>> Some people don’t get Twitter. I don’t get it sometimes, but I do think it’s a good way to stay connected to some folks. It’s also a great way to exchange ideas. But believe it or not, I also think it’s a great way to get breaking news. It’s old news now, but when Obama’s VP pick showed up on my Twitter feed, I jumped over to his website to learn more. There, they were asking me to sign up to be the first to know.

>> Tina Fey was MEANT to play Sarah Palin. It’s probably the best impersonation I’ve ever seen.

>> And finally, a little graph inspired by Yoda. Great wisdom here, folks.

Classes, transitions, and a lot of paint

Things have been pretty sparse here recently, but for good reason. Between finishing up classes, taking some trips and making some big transitions, life has been packed! For those who may not know, I’m transitioning out of my position working with small groups and moving into a job as a residence director at a university in the area. I’m also going to be working with small groups at a church plant in Pasadena. In the midst of it all, I’ll be finishing up seminary with one class each quarter over the next year. I’m really looking forward to a slower pace on the schoolwork (might be able to absorb a little more), a more relational job, and working with a church plant.

Transitions are exciting, but they always bring stress as well. We’ve loved the relationships we’ve developed at our church over the past two years. We want to stay connected, but as we transition out, we also know things naturally change. And new people and new friendships are exciting, but they’re also new.

So we’re really excited about this next phase of life. We’re moving into a cool new place, and I’m looking forward to starting my job next week. The church plant is scheduled to launch in September. A lot’s on the horizon!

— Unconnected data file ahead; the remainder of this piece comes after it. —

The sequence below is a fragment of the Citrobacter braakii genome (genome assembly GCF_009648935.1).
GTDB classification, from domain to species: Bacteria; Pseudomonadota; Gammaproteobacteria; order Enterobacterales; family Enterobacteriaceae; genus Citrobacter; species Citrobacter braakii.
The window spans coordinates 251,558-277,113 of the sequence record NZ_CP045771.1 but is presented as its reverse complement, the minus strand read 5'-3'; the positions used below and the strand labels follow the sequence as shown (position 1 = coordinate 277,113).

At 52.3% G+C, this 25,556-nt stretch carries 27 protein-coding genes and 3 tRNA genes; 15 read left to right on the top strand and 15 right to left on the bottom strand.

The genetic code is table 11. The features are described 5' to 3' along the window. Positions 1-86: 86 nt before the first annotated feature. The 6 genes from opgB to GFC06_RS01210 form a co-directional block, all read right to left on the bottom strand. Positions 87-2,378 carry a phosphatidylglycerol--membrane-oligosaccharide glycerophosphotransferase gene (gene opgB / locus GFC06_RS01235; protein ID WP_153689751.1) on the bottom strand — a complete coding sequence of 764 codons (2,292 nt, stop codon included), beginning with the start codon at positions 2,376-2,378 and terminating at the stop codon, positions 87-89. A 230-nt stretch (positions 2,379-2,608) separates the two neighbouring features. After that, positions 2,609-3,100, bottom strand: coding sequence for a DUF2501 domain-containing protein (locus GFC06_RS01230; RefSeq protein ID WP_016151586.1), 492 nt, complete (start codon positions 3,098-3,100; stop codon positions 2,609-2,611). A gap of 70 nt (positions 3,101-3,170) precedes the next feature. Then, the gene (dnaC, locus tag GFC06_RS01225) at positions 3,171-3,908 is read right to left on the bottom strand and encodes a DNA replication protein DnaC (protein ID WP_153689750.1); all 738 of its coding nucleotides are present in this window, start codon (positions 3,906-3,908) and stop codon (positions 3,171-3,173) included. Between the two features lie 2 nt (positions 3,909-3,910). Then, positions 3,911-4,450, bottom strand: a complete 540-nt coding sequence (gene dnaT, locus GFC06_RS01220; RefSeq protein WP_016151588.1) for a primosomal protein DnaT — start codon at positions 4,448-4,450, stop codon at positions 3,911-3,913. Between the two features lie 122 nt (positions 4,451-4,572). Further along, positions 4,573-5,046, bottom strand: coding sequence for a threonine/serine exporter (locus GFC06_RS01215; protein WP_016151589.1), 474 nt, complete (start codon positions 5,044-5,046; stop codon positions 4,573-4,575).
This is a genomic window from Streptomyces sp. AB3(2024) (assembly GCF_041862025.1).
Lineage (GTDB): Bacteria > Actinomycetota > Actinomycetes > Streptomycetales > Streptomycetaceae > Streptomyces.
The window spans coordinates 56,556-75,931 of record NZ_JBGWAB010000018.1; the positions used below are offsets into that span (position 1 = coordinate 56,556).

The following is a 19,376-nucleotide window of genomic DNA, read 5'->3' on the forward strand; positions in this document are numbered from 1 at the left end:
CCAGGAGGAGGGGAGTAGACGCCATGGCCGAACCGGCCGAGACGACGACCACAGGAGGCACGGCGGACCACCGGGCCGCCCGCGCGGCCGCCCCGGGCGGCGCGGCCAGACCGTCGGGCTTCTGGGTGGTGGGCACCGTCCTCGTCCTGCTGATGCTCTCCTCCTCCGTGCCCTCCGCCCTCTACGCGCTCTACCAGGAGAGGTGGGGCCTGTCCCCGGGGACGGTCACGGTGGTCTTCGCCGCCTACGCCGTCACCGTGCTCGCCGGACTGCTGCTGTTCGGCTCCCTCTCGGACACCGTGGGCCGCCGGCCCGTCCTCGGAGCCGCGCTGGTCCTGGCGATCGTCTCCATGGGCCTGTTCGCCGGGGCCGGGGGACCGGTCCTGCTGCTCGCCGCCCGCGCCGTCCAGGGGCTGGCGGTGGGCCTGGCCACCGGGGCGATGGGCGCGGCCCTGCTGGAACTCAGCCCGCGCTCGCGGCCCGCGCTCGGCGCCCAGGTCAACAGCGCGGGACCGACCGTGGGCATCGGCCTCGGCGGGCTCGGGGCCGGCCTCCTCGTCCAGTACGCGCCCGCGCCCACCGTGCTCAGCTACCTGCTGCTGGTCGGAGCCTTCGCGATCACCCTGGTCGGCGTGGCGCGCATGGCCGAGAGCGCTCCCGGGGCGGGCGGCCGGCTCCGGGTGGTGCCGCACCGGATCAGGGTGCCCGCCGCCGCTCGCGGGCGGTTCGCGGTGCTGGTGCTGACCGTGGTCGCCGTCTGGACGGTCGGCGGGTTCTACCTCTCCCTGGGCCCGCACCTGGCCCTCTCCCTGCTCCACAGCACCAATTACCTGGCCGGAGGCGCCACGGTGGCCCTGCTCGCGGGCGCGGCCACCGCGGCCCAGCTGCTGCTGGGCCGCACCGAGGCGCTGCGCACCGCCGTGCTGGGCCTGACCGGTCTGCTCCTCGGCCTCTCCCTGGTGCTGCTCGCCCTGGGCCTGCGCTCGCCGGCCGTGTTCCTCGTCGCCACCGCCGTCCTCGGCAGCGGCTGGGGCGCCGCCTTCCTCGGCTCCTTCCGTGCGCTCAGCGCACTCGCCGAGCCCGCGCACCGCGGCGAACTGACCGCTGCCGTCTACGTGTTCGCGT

For a peak into what we’ve been up to this weekend, here are two of the rooms we painted in our new place. We’re taking a little time to spruce things up before we move in on Saturday. First, you’ll see the kitchen, where we painted the cabinets (with permission, of course!). To do it right, we took time to clean, sand, prime and then paint those suckers. It took ALL DAY. But you get to see it in about 45 seconds. Then you’ll see a bedroom wall. We also painted the bathroom and living room. All of that in TWO DAYS. With very little air conditioning. Fun stuff!


This is part of what I’m reading tonight and trying to make sense of:

“The matres lectionis as indicators of historical vowel quantity. The matres lectionis not only indicate certain timbres, albeit imperfectly, but they also indicate etymologically long vowels, again imperfectly. Unlike the Arabic script, the Hebrew script does not use quiescent letters exclusively to indicate all such long vowels. Certain long vowels often are not represented by any mater lectionis (scriptio defectiva), and conversely, historically short vowels sometimes are indicated by a mater lectionis, although the scriptio plena is uncalled for.”

Some of you may be tracking with all of that. But in honor of the rest of us, I again give you this video:

Ahh, the joys of seminary!